Conservation and Biodiversity

Battling the Invisible Enemy: U.S. Chemical Spills Run Rampant

The need for stronger chemical safety regulations in the US is critical. Disturbingly, chemical disasters occur on average once every two days. This year alone, our environment has been ravaged by over 150 incidents, polluting water, air, and soil while jeopardizing human, biodiversity, and ecosystem health. These catastrophes disproportionately affect fenceline communities, predominantly consisting of marginalized and low-income communities. As the Biden administration has pledged to advance environmental justice for all, it is imperative we hold them accountable for their promise.

Although the Environmental Protection Agency (EPA) has initiated steps in the right direction, concerns are growing over their efforts being insufficient to prevent chemical disasters and adequately protect vulnerable communities. In August 2022, the EPA proposed the Safer Communities by Chemical Accident Prevention (SCCAP) rule, a revision to the Risk Management Program (RMP) applied to approximately 12,000 RMP facilities nationwide. The proposed revisions aim to restore several provisions made under the Obama administration in 2017, which is seen as a positive step.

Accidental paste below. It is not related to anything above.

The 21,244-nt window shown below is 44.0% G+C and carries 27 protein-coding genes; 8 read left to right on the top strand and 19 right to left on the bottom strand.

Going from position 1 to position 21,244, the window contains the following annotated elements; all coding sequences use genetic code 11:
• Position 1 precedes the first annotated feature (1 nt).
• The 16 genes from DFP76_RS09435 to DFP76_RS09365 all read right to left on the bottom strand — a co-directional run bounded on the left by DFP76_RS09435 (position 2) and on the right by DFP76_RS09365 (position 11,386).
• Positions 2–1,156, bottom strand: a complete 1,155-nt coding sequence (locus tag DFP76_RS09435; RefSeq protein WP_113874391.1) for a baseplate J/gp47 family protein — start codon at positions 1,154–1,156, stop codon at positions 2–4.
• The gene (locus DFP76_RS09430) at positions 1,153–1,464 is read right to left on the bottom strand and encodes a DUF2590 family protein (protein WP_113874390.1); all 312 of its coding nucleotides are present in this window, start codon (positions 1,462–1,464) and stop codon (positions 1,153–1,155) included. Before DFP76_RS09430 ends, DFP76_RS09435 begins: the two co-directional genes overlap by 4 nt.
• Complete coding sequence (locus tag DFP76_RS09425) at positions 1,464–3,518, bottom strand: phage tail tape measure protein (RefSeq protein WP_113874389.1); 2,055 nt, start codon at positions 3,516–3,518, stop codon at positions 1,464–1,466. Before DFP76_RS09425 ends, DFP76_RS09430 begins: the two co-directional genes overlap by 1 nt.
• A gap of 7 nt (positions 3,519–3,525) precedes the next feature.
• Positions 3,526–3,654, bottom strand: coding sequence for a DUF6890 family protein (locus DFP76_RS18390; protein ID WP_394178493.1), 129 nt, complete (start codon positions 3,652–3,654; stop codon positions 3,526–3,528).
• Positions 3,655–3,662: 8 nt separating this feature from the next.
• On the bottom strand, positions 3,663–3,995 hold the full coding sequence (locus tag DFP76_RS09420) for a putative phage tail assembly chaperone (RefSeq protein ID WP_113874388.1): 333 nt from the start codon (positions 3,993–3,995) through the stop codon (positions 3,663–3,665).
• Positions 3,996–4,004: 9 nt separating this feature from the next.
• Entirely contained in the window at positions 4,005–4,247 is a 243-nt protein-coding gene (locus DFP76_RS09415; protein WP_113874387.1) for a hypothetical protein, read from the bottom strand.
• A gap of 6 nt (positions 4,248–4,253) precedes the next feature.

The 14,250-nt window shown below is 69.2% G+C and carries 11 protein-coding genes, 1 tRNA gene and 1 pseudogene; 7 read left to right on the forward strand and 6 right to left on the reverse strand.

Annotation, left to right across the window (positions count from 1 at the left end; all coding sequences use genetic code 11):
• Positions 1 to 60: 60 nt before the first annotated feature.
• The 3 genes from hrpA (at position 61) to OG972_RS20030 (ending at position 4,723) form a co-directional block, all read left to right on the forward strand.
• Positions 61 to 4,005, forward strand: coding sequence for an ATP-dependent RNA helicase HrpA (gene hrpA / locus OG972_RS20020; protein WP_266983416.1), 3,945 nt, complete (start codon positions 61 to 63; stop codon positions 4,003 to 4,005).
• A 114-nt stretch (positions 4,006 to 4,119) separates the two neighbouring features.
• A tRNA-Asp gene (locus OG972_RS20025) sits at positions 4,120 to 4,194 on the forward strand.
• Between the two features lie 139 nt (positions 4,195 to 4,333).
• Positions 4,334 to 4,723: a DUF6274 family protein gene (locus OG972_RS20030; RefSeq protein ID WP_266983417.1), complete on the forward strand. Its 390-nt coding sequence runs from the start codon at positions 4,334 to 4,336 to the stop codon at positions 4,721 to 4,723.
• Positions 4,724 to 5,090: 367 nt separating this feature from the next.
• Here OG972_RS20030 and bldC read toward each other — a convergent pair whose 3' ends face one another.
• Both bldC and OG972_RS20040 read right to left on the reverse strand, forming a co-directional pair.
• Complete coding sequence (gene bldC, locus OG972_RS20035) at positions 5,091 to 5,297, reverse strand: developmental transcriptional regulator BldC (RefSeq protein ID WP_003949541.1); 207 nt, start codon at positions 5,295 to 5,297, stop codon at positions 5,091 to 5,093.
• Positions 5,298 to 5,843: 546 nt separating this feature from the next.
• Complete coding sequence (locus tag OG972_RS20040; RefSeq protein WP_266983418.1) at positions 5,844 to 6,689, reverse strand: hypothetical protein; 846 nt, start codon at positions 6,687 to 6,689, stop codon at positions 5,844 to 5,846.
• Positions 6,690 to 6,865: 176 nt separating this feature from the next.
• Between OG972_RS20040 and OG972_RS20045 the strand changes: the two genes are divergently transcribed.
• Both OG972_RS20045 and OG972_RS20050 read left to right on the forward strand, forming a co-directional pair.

However, closer scrutiny of the proposal has revealed various shortcomings. As a result, 49 Congress members warned the EPA the proposed regulations are inadequate to prevent chemical disasters in their districts. Addressing the risks posed by intensifying climate change and natural hazards is particularly crucial for driving meaningful change in chemical safety.

These urgently needed regulatory improvements have been a decade in the making, with earlier progress hindered by the previous government prioritizing the interests of the chemical industry. Therefore, now is the time to implement even bolder measures. The SCCAP rule, currently in the finalization stage and expected to be released by fall this year, presents a critical opportunity for us to demand more decisive actions.